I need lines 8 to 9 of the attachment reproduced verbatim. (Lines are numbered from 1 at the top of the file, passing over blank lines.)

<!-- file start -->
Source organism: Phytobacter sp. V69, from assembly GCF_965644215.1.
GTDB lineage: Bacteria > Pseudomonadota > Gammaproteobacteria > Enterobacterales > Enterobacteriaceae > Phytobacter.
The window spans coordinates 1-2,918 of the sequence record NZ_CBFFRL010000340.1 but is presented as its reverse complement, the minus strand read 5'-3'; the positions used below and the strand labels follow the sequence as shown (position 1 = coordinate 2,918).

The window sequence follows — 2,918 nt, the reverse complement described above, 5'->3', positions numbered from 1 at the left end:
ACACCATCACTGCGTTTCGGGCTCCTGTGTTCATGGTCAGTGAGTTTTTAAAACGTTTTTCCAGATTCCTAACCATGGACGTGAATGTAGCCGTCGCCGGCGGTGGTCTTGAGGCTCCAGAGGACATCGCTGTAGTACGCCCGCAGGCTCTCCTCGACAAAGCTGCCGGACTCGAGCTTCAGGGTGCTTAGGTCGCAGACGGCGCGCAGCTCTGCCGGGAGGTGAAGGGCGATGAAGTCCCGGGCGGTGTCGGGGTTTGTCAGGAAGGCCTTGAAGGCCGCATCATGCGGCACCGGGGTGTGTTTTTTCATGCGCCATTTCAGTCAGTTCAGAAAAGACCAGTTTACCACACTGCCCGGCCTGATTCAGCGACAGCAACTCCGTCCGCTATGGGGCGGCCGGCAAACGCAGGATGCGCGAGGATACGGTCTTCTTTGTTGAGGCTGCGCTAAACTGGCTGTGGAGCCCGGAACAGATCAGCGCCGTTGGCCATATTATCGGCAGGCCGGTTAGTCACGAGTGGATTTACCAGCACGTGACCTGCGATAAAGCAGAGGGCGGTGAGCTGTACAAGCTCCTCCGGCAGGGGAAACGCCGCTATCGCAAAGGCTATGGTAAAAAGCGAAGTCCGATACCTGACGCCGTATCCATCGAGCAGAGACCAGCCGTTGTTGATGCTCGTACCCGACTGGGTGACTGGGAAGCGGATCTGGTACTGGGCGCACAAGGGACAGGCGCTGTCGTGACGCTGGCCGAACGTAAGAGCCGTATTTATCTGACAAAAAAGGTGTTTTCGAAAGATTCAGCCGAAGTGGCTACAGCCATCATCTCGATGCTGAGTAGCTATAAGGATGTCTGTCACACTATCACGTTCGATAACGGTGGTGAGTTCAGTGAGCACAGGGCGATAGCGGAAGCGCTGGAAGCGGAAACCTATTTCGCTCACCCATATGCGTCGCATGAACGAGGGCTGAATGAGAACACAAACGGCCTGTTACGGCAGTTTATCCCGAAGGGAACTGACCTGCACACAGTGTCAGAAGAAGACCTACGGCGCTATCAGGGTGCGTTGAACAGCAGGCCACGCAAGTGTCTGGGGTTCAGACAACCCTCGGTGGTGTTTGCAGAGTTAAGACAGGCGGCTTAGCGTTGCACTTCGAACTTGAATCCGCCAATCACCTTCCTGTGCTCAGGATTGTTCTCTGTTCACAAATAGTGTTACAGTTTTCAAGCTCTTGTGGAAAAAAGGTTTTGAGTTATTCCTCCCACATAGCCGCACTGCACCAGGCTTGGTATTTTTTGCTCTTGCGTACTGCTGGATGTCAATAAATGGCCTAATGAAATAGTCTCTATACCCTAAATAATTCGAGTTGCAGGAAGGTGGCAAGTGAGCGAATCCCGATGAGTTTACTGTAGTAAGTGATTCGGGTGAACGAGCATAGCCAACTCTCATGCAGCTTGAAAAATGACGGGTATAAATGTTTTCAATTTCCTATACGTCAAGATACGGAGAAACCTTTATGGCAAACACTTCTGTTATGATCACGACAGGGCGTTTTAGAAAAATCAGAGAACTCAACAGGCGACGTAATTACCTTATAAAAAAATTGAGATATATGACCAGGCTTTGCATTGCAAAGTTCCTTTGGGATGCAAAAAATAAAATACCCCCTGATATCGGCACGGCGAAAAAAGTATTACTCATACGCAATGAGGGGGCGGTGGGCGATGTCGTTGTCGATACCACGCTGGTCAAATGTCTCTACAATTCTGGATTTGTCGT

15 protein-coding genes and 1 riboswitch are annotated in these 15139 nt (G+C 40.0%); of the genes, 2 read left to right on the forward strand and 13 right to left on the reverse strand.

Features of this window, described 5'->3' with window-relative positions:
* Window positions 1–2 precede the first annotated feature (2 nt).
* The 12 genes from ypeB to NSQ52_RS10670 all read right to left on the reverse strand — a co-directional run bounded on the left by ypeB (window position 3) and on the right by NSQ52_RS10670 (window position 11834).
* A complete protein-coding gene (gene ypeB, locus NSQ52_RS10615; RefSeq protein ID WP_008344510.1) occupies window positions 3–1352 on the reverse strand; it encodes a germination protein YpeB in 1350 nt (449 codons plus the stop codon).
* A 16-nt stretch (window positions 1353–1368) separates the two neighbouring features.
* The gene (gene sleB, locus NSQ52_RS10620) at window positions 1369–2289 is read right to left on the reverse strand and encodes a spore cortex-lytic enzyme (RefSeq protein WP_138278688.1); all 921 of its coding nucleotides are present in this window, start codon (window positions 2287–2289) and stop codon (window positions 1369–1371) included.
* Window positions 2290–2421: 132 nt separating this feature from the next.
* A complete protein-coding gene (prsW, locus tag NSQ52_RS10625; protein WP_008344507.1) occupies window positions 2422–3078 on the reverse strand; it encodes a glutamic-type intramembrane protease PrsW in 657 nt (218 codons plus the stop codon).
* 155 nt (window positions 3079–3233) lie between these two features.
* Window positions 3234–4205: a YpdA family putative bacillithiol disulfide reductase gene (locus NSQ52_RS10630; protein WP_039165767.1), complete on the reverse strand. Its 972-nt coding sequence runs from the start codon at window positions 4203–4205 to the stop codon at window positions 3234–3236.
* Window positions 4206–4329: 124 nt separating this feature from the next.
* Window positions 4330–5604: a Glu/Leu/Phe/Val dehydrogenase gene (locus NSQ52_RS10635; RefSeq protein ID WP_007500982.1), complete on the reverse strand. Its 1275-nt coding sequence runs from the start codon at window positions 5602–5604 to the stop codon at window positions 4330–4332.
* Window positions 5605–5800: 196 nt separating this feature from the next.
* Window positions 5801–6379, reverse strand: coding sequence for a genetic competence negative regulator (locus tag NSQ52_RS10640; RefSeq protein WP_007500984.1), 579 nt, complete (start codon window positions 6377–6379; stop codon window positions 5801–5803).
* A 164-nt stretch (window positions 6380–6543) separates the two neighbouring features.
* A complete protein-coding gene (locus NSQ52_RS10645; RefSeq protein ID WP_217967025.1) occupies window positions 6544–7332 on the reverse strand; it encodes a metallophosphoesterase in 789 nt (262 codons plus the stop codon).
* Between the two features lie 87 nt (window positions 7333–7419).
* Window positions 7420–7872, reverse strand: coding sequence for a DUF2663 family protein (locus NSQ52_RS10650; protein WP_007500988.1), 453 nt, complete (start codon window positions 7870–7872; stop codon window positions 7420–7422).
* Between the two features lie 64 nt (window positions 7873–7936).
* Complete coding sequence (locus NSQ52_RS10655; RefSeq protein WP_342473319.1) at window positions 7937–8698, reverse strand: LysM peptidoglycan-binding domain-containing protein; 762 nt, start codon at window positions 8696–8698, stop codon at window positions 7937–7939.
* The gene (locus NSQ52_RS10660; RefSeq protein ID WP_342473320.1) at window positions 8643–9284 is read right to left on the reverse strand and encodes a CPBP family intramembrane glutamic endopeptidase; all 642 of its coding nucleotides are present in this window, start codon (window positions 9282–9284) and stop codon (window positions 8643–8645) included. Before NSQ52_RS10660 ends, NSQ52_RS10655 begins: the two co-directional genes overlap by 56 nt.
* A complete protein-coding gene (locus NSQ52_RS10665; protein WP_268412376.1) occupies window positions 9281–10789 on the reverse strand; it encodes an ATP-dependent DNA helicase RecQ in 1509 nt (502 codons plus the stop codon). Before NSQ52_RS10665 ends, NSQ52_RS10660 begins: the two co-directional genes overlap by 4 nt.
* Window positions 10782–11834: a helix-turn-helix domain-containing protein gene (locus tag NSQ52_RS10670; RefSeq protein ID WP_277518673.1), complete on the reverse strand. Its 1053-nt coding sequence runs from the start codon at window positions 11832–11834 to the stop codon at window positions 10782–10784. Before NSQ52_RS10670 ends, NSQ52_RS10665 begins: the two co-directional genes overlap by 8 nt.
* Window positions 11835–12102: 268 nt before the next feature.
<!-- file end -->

* Window positions 1–2 precede the first annotated feature (2 nt).
* The 12 genes from ypeB to NSQ52_RS10670 all read right to left on the reverse strand — a co-directional run bounded on the left by ypeB (window position 3) and on the right by NSQ52_RS10670 (window position 11834).